Leaving covid behind should not mean leaving the homeless out in the cold again, advocates say.

Director and founder of the Male Room Philip Chapman said while the lockdown response had been excellent, he worried the support would dry up after the crisis passed.

Published in Stuff

“There’s no two ways about it, they’ve done a great job, I’m not knocking it. It’s more, what will we do next?”

He said there were now only “about three or four” people still on the streets in Nelson, with everyone else in some kind of emergency housing. By April 17, 40 people had been housed.

“Money’s getting thrown at everything at the moment. Each week there’s money going out for the homeless, hundreds on motel rooms, when there wasn’t a dollar before. It’s not sustainable,” Chapman said.

He said other measures, like the caravans set up in Neale Park, had only ever been temporary and would not last after the lockdown.

“A crisis sort of motivates people. There’s a lot that people can do if they put their minds to it … but will these big players still stay involved after this?”

Chapman has been working towards providing a day-time services hub for the homeless on the Male Room property, where people could access services like laundry, showers, and computers for some time, and said he was working with the Nelson City Council on the project.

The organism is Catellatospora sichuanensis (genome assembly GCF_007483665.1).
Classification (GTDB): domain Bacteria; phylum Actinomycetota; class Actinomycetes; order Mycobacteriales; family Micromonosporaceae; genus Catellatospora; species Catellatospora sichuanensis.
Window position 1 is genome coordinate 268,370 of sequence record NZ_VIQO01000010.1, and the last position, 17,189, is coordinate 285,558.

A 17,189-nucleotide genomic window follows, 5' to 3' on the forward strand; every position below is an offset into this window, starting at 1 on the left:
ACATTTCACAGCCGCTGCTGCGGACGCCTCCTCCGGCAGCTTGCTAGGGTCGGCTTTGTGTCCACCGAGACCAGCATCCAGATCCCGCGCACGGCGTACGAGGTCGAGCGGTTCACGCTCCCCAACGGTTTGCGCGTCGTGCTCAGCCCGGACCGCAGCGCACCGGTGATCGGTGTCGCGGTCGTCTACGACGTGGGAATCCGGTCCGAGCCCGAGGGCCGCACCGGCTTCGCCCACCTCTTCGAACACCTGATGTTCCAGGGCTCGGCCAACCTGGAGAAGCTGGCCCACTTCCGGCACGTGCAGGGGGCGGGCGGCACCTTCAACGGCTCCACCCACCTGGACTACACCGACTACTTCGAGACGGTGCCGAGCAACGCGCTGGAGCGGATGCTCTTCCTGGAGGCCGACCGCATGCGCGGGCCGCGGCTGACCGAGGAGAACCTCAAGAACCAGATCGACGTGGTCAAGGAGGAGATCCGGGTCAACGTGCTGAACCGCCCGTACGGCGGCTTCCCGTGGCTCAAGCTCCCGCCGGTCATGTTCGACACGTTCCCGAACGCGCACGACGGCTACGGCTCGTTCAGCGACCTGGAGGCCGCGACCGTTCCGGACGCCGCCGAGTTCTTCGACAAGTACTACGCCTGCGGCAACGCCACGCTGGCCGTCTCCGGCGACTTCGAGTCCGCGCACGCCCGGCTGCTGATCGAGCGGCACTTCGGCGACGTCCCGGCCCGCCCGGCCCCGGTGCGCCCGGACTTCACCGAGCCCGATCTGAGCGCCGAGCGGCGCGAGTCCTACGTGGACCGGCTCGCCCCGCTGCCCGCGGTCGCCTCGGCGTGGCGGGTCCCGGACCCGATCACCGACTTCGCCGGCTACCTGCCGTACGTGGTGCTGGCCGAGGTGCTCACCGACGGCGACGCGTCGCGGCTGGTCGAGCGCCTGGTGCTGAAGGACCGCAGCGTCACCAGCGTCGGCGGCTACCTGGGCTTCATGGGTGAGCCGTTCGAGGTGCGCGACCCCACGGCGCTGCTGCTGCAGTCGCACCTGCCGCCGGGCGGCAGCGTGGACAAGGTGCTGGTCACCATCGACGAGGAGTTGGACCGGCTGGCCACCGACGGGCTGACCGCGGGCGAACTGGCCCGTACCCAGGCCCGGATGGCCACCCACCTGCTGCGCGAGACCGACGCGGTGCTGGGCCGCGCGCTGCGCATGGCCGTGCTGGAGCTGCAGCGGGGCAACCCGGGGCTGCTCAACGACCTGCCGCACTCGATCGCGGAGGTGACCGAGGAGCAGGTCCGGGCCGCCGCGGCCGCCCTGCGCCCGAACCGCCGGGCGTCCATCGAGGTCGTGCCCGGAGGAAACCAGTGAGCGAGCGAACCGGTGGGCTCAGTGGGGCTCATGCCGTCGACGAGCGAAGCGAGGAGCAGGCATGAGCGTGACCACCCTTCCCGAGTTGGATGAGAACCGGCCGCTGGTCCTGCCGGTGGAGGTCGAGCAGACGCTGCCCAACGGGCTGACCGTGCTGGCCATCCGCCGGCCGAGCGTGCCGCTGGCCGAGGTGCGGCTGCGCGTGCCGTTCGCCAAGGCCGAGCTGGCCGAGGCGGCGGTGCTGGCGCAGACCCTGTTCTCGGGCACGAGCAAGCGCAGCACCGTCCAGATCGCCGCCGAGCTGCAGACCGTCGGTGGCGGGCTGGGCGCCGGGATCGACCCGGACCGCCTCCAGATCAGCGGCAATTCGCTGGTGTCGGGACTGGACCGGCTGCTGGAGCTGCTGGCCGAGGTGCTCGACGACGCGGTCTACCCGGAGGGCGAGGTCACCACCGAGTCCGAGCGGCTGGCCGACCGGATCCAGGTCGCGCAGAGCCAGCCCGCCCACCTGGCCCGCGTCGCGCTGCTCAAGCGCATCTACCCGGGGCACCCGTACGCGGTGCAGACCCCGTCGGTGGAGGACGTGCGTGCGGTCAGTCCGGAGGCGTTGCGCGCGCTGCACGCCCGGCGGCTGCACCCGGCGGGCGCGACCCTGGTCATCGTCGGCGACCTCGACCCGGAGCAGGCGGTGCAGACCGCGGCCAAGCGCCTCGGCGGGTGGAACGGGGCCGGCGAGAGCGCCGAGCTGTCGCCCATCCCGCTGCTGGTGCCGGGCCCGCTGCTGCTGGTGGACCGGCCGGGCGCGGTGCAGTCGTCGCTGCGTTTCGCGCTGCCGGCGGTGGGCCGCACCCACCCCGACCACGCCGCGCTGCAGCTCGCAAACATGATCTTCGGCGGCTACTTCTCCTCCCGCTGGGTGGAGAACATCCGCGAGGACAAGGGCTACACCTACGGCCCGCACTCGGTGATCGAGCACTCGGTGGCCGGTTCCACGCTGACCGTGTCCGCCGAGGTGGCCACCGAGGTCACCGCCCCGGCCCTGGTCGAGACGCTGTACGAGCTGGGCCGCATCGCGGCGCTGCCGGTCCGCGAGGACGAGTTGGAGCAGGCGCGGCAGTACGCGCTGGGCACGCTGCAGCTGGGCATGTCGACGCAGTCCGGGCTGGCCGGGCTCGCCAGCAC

Community services chair Matt Lawrey said the project was one that the council had been “working towards” for some time, and “now that we’re out of level four lockdown, it’s a project that we’re putting energy into”.

Nelson mayor Rachel Reese said the focus of New Zealand’s coronavirus response had at all levels reflected a community-mindedness that she wanted to continue.

“Some of the issues that have been front of mind, it’s been about looking after people. We’ve had to really think about the vulnerable people in our community, we’ve had to think about the homeless … these aren’t new issues.

“Now is our chance to make a meaningful change. Now is not the time to turn our back on them and say ‘let’s go back to how it was’.”

She said community support was something that would only become more important with time, with potentially more people requiring help as time went on.

“It’s going to require a whole of community, whole of government response.”

By Skara Bohny
Published in Stuff
30 April 2020